FOR IMMEDIATE RELEASE             Commission on Children

November 7, 2008                                                Contact:  Kevin Flood 

                                                                 (860) 240-0078


                                                                 Connecticut Department of Public Health

                                                                 Contact:  William Gerrish

                                                                 (860) 509-7270


U.S. obesity rates more than tripled among children ages 6-11 in last 20 years


Hartford –   The Connecticut Department of Public Health (DPH) and the Commission on Children, in collaboration with the Connecticut Childhood Obesity Council, held a forum today that drew more than 300 state and local leaders and Connecticut families to address childhood obesity.


The “Preventing Childhood Obesity” forum was held at the Legislative Office Building and provided strategies for responding effectively to the childhood obesity epidemic gripping Connecticut and the nation.


“The rate of childhood obesity in our state and the nation is staggering,” stated DPH Commissioner Dr. J. Robert Galvin.  “The number of children aged 6 to 11 in our society that public health defines as ‘obese’, has more than doubled in the past 20 years,” he stated.  The rate among adolescents aged 12 to 19 has more than tripled.”


Elaine Zimmerman, Executive Director of the Commission on Children said the forum was designed especially for town officials, community leaders and their families to help them learn proven and successful strategies used in other communities across the country.


“They now can use these tools in Connecticut’s towns and cities that promote healthy lifestyle habits, including healthy eating and physical activity that can lower the risk of our children becoming obese and developing related diseases,” Ms. Zimmerman said.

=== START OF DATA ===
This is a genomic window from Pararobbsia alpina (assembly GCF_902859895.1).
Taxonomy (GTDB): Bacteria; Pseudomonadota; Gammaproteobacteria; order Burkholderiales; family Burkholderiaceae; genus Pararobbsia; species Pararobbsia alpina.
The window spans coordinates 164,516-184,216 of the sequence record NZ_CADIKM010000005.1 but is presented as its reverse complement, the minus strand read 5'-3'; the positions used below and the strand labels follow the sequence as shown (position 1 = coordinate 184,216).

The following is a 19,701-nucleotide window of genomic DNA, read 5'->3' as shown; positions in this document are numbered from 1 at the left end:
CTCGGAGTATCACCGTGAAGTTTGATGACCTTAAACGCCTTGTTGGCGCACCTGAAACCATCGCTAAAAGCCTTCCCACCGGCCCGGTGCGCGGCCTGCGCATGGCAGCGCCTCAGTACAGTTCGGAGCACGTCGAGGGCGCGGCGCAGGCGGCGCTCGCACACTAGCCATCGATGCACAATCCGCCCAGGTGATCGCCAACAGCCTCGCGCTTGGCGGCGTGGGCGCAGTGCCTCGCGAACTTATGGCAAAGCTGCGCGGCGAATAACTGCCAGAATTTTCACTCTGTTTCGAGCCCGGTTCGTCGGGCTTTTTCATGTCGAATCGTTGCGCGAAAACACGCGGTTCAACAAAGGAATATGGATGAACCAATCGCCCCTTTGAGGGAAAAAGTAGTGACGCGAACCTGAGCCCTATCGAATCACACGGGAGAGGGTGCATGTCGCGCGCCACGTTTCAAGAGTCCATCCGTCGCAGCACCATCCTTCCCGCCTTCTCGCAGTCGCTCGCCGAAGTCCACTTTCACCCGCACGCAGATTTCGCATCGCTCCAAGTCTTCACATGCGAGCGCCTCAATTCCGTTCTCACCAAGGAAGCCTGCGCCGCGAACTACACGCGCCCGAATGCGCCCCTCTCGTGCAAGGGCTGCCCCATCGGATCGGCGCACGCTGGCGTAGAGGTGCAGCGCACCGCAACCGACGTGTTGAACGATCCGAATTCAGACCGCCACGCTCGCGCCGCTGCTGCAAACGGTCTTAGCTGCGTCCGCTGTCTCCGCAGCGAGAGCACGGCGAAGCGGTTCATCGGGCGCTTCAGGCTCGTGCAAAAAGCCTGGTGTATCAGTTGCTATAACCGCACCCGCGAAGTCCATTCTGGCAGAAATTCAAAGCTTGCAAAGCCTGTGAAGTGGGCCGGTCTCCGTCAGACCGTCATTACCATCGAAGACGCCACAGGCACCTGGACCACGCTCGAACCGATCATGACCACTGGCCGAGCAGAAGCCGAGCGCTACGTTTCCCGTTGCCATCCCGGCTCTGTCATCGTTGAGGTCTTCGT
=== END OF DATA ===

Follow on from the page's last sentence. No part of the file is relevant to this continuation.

Strategies reviewed at the forum included:


·      New York City's recent enactment of requirements for menu labeling and removal of trans fats from restaurant food.


·      "No Child Left Inside," the Department of Environmental Protection's campaign to encourage Connecticut families and visitors alike to enjoy all the recreational resources and outdoor activities available in Connecticut's state parks, forests and waterways.


·      The groundbreaking success story in Somerville, Massachusetts, where community leaders undertook an initiative to improve children's weight.


Obesity is the result of caloric imbalance (too few calories expended for the amount of calories consumed) and is determined by genetics and health according to Dr. Galvin.  An estimated 61 percent of obese young people have at least one additional risk factor for heart disease, such as high cholesterol or high blood pressure.


Children who are obese are at greater risk for bone and joint problems, sleep apnea, and social and psychological problems such as stigmatization and poor self-esteem.  Obese young people are more likely than children of normal weight to become overweight or obese adults, and therefore more at risk for associated adult health problems, including heart disease, type 2 diabetes, stroke, several types of cancer, and osteoarthritis.


The keynote speaker was Kelly Brownell, Ph.D., author and director of the Rudd Center for Food Policy at Yale University.  Dr. Brownell is a recognized expert in the area of nutrition and food policy and included in Time magazines 2006 list of the “World’s 100 Most Influential People.”  He has published 4 books, including “Food Fight,” and more than 300 scientific articles and chapters.


To learn more about childhood obesity visit the DPH web site at and click “Programs and Services” then click the “Obesity” program link, or call the Nutrition, Physical Activity & Obesity Prevention Program at (860) 509- 8251.  

The Connecticut Childhood Obesity Council was created by the DPH and the Connecticut Commission on Children.  Its mission includes establishing state priorities for combating childhood obesity and coordinating statewide initiatives.  To learn more about the council visit the Commission on Children website at  or call (860) 240-0290.  

The Connecticut Department of Public Health is the state’s leader in public health policy and advocacy with a mission to protect and promote the health and safety of the people of our state.  To contact the department, please visit its website at  or call (860) 509-7270.

The Connecticut Commission on Children was created with bipartisan support in 1985 by the Connecticut legislature, the 25-member Commission on Children brings representatives of all three branches of government—legislative, executive, and judicial—together with representatives of the private sector to promote public policies in the best interests of children.  To contact the commission, please visit its website at or call (860) 240-0290.